Not until many years later, after he had become a Portalist, did the film begin to draw him in. The Marienbad spa was a time machine, he realized, transporting the woman and the man back. But was it really last year, or twenty years ago, or some time in the future? And if it was last year, was the man revealing the contours of the past through their precise retrieval, or was he shaping events in conformance to his words, to his desires? That afternoon the radio had played one of those looping compositions by Glass, or maybe it was Reich, repetitive to the point of monotony yet changing in the smallest increments from one iteration to the next, until by the end the tune and the rhythm had become completely different from where it had begun. The eternal return: could it change with each revolution, with each bite of its own tail the Ouroboros assuming a slightly different shape, its triangular scales a bit more acute, the pattern on its back more distinct, through successive iterations turning and turning into something else altogether, a dragon perhaps, or a man, or a vortex? We want to be sorcerers of the future, in the midst of the fatalistic determinism of cause-effect conjuring pure difference tomorrow under the presumption that it’s too late to change the past. But what if yesterday is not locked in, if there are gaps in the cause-effect vectors, if following the labyrinth backward we can traverse a different pathway into a different past?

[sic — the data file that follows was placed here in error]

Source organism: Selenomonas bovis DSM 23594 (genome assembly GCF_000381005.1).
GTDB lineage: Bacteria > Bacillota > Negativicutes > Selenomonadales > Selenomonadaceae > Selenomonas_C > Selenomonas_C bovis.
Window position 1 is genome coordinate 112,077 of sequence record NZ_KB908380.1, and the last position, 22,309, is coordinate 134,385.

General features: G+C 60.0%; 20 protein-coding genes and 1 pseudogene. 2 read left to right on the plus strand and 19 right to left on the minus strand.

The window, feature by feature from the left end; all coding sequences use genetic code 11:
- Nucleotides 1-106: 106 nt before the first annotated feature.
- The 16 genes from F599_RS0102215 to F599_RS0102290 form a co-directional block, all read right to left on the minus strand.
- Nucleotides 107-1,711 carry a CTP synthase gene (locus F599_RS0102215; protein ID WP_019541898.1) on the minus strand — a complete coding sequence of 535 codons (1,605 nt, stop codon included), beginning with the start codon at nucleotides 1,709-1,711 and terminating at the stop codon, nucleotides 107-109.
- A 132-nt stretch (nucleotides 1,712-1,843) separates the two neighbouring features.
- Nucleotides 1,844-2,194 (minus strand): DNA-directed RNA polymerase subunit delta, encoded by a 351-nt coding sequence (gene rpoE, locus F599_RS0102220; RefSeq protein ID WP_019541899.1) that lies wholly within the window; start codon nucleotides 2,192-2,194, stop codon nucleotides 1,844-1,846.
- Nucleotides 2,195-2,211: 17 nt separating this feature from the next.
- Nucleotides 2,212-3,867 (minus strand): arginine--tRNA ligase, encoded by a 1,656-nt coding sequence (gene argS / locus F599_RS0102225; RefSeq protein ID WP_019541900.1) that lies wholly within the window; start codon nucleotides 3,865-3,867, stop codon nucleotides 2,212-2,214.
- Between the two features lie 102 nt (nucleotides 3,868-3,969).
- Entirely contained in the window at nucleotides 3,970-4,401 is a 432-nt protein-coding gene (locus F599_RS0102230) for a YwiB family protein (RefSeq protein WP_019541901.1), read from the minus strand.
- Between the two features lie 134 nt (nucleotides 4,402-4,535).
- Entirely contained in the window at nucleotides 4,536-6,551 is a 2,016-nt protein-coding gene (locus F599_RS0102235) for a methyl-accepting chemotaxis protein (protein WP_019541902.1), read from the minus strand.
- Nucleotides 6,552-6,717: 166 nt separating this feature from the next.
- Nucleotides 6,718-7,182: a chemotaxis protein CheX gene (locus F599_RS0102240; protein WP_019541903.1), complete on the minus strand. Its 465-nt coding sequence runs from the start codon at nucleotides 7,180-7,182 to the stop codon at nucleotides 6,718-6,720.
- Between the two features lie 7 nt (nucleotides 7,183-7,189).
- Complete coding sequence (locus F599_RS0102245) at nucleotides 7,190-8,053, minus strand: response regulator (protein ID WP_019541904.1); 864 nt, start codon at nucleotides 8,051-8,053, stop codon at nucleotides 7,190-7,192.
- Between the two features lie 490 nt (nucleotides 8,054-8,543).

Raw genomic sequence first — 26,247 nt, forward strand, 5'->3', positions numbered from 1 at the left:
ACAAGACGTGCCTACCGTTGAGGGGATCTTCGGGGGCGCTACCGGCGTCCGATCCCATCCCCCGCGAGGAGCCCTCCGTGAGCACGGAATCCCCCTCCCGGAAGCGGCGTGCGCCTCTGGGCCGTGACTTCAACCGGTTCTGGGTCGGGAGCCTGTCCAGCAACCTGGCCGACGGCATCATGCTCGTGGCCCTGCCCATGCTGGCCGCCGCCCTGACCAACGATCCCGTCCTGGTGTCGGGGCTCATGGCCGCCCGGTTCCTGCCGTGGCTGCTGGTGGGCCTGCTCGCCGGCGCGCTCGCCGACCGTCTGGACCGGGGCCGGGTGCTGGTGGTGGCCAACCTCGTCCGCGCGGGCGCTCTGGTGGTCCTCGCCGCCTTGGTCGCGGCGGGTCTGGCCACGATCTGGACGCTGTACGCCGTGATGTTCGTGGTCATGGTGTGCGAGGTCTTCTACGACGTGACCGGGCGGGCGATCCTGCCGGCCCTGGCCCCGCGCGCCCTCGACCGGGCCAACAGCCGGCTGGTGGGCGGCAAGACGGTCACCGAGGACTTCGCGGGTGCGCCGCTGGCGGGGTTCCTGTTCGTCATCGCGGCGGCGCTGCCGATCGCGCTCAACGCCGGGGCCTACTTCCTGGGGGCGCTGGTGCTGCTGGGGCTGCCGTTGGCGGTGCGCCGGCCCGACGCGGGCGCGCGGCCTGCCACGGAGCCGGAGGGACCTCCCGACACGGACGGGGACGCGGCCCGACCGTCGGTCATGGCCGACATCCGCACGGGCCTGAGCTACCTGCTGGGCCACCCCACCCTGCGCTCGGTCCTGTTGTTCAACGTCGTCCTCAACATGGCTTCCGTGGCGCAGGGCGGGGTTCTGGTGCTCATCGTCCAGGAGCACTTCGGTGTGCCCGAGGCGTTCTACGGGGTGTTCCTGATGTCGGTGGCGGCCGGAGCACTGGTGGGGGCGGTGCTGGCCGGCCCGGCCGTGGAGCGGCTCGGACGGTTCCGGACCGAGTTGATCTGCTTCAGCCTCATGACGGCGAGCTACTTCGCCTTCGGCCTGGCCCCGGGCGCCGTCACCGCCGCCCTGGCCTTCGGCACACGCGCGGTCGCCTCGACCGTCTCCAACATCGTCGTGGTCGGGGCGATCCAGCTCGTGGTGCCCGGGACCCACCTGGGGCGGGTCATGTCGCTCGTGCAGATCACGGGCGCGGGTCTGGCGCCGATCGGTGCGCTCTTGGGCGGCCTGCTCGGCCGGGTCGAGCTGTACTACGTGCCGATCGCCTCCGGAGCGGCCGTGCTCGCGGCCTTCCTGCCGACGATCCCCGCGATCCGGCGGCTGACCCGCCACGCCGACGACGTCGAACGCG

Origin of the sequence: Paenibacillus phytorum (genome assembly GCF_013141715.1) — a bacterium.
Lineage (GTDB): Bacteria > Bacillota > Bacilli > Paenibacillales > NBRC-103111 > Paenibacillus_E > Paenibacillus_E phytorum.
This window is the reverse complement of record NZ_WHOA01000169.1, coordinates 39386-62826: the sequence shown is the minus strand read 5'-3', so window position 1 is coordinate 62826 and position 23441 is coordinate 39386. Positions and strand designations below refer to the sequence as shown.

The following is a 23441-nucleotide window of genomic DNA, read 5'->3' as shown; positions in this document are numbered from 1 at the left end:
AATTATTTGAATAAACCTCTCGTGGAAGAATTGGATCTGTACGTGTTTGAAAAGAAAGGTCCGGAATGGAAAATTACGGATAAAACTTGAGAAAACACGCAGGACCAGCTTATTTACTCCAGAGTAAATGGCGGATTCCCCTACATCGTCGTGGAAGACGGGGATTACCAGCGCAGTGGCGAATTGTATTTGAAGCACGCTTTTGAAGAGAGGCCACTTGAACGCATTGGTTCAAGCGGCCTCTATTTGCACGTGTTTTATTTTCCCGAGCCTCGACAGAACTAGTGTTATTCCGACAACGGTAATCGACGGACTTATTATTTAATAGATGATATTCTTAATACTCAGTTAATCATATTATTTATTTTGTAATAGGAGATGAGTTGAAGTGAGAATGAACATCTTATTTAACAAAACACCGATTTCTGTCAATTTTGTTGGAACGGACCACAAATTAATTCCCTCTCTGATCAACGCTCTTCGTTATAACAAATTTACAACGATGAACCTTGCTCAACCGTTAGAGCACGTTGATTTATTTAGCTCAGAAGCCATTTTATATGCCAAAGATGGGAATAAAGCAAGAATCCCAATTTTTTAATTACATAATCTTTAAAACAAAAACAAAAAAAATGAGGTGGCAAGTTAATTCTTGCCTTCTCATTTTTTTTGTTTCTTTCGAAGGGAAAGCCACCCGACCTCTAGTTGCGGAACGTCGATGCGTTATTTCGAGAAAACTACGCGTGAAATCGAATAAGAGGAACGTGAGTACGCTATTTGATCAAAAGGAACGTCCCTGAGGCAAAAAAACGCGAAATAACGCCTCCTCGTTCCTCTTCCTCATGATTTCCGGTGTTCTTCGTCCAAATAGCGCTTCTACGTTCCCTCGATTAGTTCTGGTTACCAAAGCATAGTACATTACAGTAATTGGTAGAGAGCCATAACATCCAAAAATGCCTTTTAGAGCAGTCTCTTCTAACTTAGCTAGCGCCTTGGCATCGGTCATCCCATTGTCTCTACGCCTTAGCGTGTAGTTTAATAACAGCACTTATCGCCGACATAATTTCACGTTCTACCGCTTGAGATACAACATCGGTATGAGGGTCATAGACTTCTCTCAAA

Prop would like to have written down some of these thoughts on the indeterminacy of the past, but his Portality Notebook was still upstairs. Besides, he conceded, I’ve already written these same ideas at least once before. The same but different. If the Notebooks too passed through the Portal that was already opening around him, around his family, around his house, then he could leaf through the pages later. If the Portal is not just spatial but temporal then perhaps he will have already written something in the Notebooks that had not yet happened, thoughts he had not yet thought.

Here and now, though, Prop was trying to validate a different recollection. He could have sworn that Bing Crosby sang “White Christmas” to Rosemary Clooney that night while the two of them were sitting around the blazing fireplace in the chalet. But maybe it had been around the piano during rehearsals, or maybe it had been a different girl and not Rosemary at all. Now, in attempting to conduct this bit of cinematic research, the tape wouldn’t play. He fast-forwarded for a minute or so to see if the whole tape was blank. This time instead of blackness the screen displayed a flickering field of static. Prop watched, not really expecting the visual noise to resolve itself into a fake Vermont ski resort occupied by popular singers and movie actors of a bygone era. He tried seeing the static field as the snowstorm taking shape inside the story, giving new hope to the old Army general who owned the place, watching his investment turn as dry as the weather. Prop wondered if there was a signal hidden in the static, if the static encoded the movie according to a standard intergalactic protocol that could be beamed into the cosmic void as a SETI transmission. He wondered what questions the movie might stimulate among viewers watching it on their alien receivers while sitting on the alien equivalent of his olive-green stuffed chair.